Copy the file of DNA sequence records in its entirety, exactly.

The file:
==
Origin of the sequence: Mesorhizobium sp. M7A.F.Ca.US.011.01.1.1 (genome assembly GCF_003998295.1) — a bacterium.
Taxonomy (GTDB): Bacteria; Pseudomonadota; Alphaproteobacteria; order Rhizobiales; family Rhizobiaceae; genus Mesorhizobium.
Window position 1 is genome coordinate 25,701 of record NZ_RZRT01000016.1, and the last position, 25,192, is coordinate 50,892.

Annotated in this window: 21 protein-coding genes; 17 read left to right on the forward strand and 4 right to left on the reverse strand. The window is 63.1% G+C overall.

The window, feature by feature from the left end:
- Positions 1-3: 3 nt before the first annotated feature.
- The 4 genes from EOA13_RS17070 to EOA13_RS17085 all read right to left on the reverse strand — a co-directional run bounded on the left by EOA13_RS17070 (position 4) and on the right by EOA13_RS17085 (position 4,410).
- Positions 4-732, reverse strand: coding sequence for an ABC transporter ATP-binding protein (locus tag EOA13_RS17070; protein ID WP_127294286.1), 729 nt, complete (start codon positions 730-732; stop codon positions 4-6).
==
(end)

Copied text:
Origin of the sequence: Mesorhizobium sp. M7A.F.Ca.US.011.01.1.1 (genome assembly GCF_003998295.1) — a bacterium.
Taxonomy (GTDB): Bacteria; Pseudomonadota; Alphaproteobacteria; order Rhizobiales; family Rhizobiaceae; genus Mesorhizobium.
Window position 1 is genome coordinate 25,701 of record NZ_RZRT01000016.1, and the last position, 25,192, is coordinate 50,892.

Annotated in this window: 21 protein-coding genes; 17 read left to right on the forward strand and 4 right to left on the reverse strand. The window is 63.1% G+C overall.

The window, feature by feature from the left end:
- Positions 1-3: 3 nt before the first annotated feature.
- The 4 genes from EOA13_RS17070 to EOA13_RS17085 all read right to left on the reverse strand — a co-directional run bounded on the left by EOA13_RS17070 (position 4) and on the right by EOA13_RS17085 (position 4,410).
- Positions 4-732, reverse strand: coding sequence for an ABC transporter ATP-binding protein (locus tag EOA13_RS17070; protein ID WP_127294286.1), 729 nt, complete (start codon positions 730-732; stop codon positions 4-6).